Lessons from the Mat
I truly believe that our yoga practice is a reflection of our life. How we are on the mat, the way we approach poses and pole moves, how we react to our “performance” that day, etc. is a light shining intou our hearts, souls and minds to teach us more about ourselves in the real world.
This past weekend was the Kicking Cancer Carnival, a fundraiser to benefit one of our Flirts battling cancer. I have never organized a fundraiser or such a detailed event before. Most of the aspects were new to me and as the event drew near I began to get nervous about what the results would be. Would anyone come? Would we raise enough money? Would our guests enjoy themselves? And on and on into some long nights with not much sleep.
The week before the event I was teaching this concept of our practice as a reflection of our life to some of my classes. And, duh!, I decided to practice what I was teaching.
When it is time for me to practice yoga or pole, I come with no expectations except to do the best I can that day. I have done so much yoga and so many classes for so many years that I have learned you never know what will happen during your practice. Some days I can balance on one foot or two hands like it was the easiest thing I’ve ever done. And other days I’m falling down and can’t balance even if I try using something for support. Some days my mind is focused and I can’t believe how quickly time went by and other days my mind is so busy racing I don’t even notice that my body is doing some delicious stretch that I would really enjoy if I paid attention. I know that the best I can do is show up each day for my practice and allow it to unfold as it will.
I decided to take this approach to the Kicking Cancer Carnival. I simply showed up as present as I could be on a busy, hectic day with lots of people coming and going and wanting my attention. At that point all of the details were planned and taken care of as best as they could be. I made no decisions about how much money we would raise, just knowing that any amount would make a difference in Jill’s life.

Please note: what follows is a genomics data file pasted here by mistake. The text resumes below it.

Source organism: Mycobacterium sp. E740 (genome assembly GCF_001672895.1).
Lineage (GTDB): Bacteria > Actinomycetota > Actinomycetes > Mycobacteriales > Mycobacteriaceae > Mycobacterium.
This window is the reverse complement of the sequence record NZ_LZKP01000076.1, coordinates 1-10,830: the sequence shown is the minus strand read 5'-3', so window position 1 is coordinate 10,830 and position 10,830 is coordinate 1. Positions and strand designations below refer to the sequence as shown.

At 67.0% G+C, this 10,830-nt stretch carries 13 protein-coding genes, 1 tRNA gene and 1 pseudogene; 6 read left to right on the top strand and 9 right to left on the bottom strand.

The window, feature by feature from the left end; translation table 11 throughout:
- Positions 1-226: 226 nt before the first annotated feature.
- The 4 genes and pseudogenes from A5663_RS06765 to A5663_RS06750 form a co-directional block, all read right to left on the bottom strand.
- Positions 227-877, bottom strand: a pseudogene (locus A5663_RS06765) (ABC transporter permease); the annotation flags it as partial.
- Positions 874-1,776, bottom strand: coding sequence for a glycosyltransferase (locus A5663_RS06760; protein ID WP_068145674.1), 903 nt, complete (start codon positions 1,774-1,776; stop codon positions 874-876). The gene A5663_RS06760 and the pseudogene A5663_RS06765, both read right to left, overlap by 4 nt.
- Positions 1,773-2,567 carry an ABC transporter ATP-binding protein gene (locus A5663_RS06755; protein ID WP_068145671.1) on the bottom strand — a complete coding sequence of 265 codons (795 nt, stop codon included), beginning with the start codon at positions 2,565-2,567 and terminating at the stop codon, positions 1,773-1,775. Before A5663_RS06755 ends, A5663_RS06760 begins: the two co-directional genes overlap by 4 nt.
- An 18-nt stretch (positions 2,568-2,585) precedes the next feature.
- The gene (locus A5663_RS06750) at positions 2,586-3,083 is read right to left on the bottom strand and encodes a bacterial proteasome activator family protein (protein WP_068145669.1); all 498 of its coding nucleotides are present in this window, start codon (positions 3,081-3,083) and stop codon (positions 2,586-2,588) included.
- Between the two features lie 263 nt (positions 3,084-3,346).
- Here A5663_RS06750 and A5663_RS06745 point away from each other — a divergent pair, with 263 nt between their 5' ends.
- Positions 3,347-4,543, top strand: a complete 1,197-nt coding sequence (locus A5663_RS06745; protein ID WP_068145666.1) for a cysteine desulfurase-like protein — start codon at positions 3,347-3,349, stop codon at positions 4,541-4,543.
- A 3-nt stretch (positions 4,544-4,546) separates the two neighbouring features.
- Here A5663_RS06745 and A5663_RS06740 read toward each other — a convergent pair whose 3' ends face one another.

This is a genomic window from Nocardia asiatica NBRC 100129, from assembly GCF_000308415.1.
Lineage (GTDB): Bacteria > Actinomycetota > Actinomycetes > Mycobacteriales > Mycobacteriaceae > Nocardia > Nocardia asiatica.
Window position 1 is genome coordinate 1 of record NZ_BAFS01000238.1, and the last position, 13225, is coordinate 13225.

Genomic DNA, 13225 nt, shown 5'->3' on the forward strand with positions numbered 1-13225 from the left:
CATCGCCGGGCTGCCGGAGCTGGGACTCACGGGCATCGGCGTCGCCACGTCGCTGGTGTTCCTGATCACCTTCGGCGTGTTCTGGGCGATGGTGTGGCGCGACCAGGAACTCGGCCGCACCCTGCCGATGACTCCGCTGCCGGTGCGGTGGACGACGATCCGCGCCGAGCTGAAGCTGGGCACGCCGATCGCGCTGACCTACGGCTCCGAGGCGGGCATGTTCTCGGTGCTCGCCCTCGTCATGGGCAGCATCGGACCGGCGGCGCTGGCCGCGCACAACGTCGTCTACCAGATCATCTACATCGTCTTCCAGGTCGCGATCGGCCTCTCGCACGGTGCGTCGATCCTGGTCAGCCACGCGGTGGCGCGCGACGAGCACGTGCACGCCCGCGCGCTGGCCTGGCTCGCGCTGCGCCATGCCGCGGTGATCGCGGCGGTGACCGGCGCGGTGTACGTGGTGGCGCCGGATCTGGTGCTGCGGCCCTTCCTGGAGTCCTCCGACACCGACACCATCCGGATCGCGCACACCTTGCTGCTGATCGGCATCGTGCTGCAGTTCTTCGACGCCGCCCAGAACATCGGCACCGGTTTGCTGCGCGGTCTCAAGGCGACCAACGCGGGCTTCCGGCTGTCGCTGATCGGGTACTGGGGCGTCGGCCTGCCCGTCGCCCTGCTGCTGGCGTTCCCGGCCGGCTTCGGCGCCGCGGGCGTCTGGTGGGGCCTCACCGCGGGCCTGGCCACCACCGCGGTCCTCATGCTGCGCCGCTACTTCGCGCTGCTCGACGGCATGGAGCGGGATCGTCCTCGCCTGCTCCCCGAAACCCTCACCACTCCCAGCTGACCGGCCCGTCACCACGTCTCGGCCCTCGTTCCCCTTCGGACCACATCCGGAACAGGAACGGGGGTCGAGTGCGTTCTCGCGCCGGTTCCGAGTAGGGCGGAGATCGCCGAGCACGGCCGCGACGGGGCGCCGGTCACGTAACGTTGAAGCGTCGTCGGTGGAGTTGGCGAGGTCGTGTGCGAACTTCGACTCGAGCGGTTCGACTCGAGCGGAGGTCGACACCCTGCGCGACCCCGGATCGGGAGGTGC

So when Saturday arrived I was not nervous. I was excited and happy. It was a joy to see so many loving people come out to support Jill and enjoy our offerings. My release of all expectations meant that everyone who showed up and every penny raised a gift and a blessing to be celebrated rather than a worrisome “Is it enough?” And through that release it was enough. We successfully raised enough money to replace all of Jill’s lost income plus have a little left over for her to take a small trip when she is no longer housebound!
One great aspect of your practice as a reflection of your life is that you can notice what habits you have on your mat that really work. Concentration, patience, sincere efforts, self-compassion. And you can discover ones that don’t work. Laziness, denial, not really trying, ignoring instructions. Whatever both your positive habits and those that don’t serve you are, you can bring that awareness out into your life and allow them to bloom or choose to change them into something that works better for your life.
The next time you are in class, really start to pay attention to both your approach and your reactions to your practice and bring that awareness out into your life beyond your mat.
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